Interpretation of the Poem

So what does "A Red, Red Rose" mean, exactly? In my interpretation, the poem is a celebration of love and all its complexities. The speaker's devotion to his beloved is unwavering, yet he is also aware of the impermanence of life and love. He recognizes that even though he loves his beloved deeply now, that love may not endure forever.

Furthermore, I believe that the poem is a tribute to the beauty and power of language. Burns uses simple, straightforward language to convey complex emotions and ideas, creating a poem that is both accessible and profound. The poem's use of repetition and vivid imagery further enhances its emotional impact, making it a timeless work of art that continues to resonate with readers today.


In conclusion, "A Red, Red Rose" is a masterpiece of literature that has stood the test of time. Burns' use of simple language, vivid imagery, and repetition combine to create a powerful and emotional love poem that touches the hearts of readers even centuries after its creation. Whether one is a lover of poetry or simply a lover of love, "A Red, Red Rose" is a work that is sure to inspire and delight.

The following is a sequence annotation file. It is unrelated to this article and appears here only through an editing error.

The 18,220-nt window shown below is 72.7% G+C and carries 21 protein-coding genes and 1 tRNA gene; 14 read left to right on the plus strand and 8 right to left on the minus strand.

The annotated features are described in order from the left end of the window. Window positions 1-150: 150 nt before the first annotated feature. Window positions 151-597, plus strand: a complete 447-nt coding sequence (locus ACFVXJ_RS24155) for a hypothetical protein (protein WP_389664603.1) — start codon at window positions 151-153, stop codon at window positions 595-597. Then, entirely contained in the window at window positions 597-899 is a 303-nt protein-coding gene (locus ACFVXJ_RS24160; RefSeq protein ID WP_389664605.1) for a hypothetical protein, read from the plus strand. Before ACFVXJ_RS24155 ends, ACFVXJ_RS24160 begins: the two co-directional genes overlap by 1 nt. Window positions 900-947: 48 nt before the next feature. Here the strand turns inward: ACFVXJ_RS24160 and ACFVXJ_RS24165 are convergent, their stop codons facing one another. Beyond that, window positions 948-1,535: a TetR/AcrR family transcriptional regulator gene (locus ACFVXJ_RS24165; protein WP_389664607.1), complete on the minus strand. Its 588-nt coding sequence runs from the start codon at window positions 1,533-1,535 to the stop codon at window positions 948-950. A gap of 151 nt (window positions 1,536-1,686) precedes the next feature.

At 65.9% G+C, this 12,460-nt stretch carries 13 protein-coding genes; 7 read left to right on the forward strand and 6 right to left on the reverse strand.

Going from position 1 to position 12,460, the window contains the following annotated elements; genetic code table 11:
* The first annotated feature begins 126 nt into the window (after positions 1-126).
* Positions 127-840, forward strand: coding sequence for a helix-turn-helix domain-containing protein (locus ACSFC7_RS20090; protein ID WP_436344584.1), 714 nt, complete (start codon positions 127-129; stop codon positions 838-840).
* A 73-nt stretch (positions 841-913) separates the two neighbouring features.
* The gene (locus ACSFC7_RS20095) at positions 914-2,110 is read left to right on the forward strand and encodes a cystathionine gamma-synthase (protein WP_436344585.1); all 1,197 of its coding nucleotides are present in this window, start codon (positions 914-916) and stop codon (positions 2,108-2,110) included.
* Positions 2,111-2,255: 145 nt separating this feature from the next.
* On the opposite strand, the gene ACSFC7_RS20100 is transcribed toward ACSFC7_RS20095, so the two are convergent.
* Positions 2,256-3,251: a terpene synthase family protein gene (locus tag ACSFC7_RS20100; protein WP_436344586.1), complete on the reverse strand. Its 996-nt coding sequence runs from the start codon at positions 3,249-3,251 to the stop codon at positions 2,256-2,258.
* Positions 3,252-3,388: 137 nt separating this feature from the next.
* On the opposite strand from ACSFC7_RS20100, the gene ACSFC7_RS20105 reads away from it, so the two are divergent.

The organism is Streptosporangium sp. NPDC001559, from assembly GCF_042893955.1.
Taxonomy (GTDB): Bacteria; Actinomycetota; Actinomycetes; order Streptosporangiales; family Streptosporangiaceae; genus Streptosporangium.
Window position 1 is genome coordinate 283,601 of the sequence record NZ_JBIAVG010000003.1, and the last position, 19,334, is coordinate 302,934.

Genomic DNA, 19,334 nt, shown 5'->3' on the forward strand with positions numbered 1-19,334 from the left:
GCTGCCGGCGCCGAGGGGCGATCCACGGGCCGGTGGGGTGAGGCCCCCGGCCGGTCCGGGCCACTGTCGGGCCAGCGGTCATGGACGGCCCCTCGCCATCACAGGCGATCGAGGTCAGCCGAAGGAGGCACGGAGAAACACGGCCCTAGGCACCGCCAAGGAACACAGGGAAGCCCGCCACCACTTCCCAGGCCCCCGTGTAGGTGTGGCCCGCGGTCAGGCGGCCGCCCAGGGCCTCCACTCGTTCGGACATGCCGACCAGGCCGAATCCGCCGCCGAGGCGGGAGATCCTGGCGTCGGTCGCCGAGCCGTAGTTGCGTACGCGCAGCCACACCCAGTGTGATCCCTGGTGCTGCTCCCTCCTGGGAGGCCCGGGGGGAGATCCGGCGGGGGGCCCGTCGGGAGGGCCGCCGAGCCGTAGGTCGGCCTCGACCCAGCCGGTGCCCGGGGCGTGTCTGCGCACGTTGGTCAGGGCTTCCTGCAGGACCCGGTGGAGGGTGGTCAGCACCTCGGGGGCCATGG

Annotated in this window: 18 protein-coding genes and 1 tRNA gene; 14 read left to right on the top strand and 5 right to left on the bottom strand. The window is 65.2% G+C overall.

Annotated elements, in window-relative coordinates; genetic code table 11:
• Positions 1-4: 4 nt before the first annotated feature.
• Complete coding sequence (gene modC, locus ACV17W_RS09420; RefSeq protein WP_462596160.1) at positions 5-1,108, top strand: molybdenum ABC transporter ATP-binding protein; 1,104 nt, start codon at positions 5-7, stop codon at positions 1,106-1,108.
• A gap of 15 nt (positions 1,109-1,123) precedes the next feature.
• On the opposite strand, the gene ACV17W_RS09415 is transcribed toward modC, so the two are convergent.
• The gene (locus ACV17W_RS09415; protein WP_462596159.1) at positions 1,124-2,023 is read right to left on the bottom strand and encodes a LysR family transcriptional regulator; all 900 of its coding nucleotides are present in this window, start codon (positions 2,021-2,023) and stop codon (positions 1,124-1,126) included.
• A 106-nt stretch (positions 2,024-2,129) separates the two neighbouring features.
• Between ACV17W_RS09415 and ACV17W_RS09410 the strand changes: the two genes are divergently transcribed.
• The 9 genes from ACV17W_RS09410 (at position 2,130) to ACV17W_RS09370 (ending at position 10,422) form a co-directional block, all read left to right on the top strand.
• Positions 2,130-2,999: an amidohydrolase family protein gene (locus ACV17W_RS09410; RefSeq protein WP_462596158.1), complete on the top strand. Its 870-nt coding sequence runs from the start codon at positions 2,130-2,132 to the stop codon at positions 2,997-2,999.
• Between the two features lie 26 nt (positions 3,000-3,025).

Editor 2 Analysis and Explanation

A Red, Red Rose: A Timeless Classic by Robert Burns

Robert Burns, the national poet of Scotland, is known for his lyrical and romantic poetry that has captured the hearts of readers for centuries. One of his most famous works is the poem "A Red, Red Rose," which has become a timeless classic that continues to inspire and move people to this day.

The poem was first published in 1794 in a collection of Burns' works called "A Selection of Scots Songs." It is a love poem that expresses the poet's deep affection for his beloved, and it is written in a simple yet powerful language that is easy to understand and appreciate.

The poem begins with the famous lines, "O my Luve's like a red, red rose / That's newly sprung in June." These lines immediately set the tone for the rest of the poem, which is filled with vivid imagery and passionate emotions. The comparison of the speaker's love to a red rose that has just bloomed in the month of June is a beautiful and romantic metaphor that captures the freshness and intensity of the speaker's feelings.